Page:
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The Conversion of the Moor of Pamplona

Margaret C. Galitzin

Catholics in America have a special interest in the miraculous travels to our shores of the Abbess of Agreda, Ven. Mary of Jesus. Between 1620 and 1631, she bi-located from her convent in Spain to the New World over 500 times, instructing the Indians of Arizona, New Mexico and Texas in the Catholic Faith and preparing them for Baptism.

Maria de Agreda

Without leaving her convent in Agreda, Mary of Jesus visited a Moor in a Castle of Pamplona
Another case of a bi-location of Ven. Mary of Agreda occurred much closer to her Convent in Spain. A well documented episode that caused a sensation in its time is the famous conversion of the Moor of Pamplona, a village some 80 miles from Agreda.

The name of the Moor and circumstances of his marvelous conversion are recorded in the baptismal book of the Parish of Agreda. The Pamplona governor of arms, a nobleman who periodically visited the Convent, recounted the event in the records.

In Fall of 1626, he received a letter from a friend in Madrid, asking him to return a Moor who had escaped from Madrid and was now being held in the Castle of Pamplona. He warned the Agreda official that he should take great care in transporting the Moor, who was a ‘big dog’ who could escape if he were not strongly tethered.

Mother Mary of Jesus, who heard these words, could not hide the pain that it caused her to hear that a creature made in the image and likeness of God should be treated like a dog. She asked the knight to bring the slave to Agreda before taking him to Madrid, because she believed that God would take mercy on the ignorance of that poor man.

Virgen Milagros

Virgin of the Miracles in the Agreda Basilica
When the governor of arms arrived in Madrid, he was surprised to learn that the Moor was claiming that he had been catechized by a nun who had appeared to him two times in the prison Castle. On her knees, she had begged him to become a Christian. After she instructed him in the mysteries of the Faith, he had decided to receive Baptism in the Parish of Our Lady of the Miracles in the village of Agreda and to take the baptismal name of Francis, as the religious had advised.

In amazement, the knight conducted the Moor to Agreda. On the day appointed for his Baptism, the most distinguished persons of Agreda and the people from the area were present to witness this marvel. The Moor entered the Church of Our Lady of the Miracles, and, to the edification and joy of all present, he was solemnly baptized on November 28, 1626.

Since rumors were already spreading that Mother Mary of Jesus was appearing to the Indians in New Spain, there was a general feeling that the nun who had appeared to the Moor was Mother Mary of Jesus. To confirm this suspicion, permission was sought and granted from the Franciscan Superior to make a test at the Immaculate Conception Convent.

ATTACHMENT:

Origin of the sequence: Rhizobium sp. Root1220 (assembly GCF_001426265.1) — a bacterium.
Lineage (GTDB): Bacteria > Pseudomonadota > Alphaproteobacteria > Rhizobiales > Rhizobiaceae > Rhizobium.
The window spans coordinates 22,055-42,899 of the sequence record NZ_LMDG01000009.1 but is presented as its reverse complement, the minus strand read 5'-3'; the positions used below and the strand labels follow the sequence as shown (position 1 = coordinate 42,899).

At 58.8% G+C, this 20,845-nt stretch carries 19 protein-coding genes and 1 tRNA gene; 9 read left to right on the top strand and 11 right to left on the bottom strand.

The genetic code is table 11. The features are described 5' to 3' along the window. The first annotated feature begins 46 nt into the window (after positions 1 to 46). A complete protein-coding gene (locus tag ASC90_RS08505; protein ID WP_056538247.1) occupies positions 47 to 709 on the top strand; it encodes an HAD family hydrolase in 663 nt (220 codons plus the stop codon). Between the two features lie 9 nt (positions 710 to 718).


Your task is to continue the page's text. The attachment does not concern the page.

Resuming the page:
Fr. Juan Bautista del Campo, Franciscan Guardian of San Julian Monastery of Agreda, Fr. Antonio Vicente and Fr. Juan Ruiz, Vicar general and procurator of the Convent respectively, the mentioned governor in arms, the town notary D. Lucas Pérez Planillo and various other señores and señoras who had heard of the prodigious conversion accompanied the Moor to the Convent. They placed themselves near a door where they could remain unseen and view three nuns who were passing by with their veils raised.

The Moor was asked to identify which of the three was the one who had visited and instructed him in the castle of Pamplona.

Desk of Mary of Agreda

The desk and chair in Mother Mary of Agreda's cell
The first one passed. “Is she the one?” they asked.
“She was dressed like that, but she is not the one,” he replied.
The second passed? “She is not the one,” he said.
The third, who was Mother Mary of Jesus, passed.
“It is she!” he exclaimed.

Not content with this test, the Superior obliged all the nuns of the community to pass before the Moor. “Not her,” he said about each one until the last one. “Look, look! She is the one who converted me!” he cried out. And then he added, addressing her, “Come here and tell me how it is that you, who are here in this Convent where you cannot leave, traveled to Pamplona to convert me while I was imprisoned in the Castle?”

The humble Servant of God said nothing, and slowly began to move away from the other nuns. Again he cried out in a loud voice, “Señores, this is the nun who appeared to me in Pamplona and converted me!”

The Notary, who knew Mother Mary of Jesus well, witnessed the whole incident and gave public testimony of what had happened. In the entry in the parish register of baptisms is a note (in his hand), ‘This man is a Moor converted by our Mother Mary of Jesus.”

The news of this young Abbess – only 24 years of age and professed for six years – who had converted a Moor traveled throughout the region and beyond, edifying the people and doing much good for the cause of our Holy Religion.
Sources:
1. Ricardo Romero, difusor of the Order of the Immaculate Conception and the Cause for the Beatification of Ven. Sor María de Jesús
2. Pedro Luis Echeverria Goñi, “La Madre Ágreda y la construcción de su convent,” in Monografias universitarias: El papel de sor María Jesús de Ágreda en el barroco español, (Soria: Un. Internacional Alfonso VIII, 2002), pp. 75-103.
3. José Vilahomat, Sor María de Jesús Ágreda: La autoridad de la fe, Hendrix College
Posted June 9, 2010
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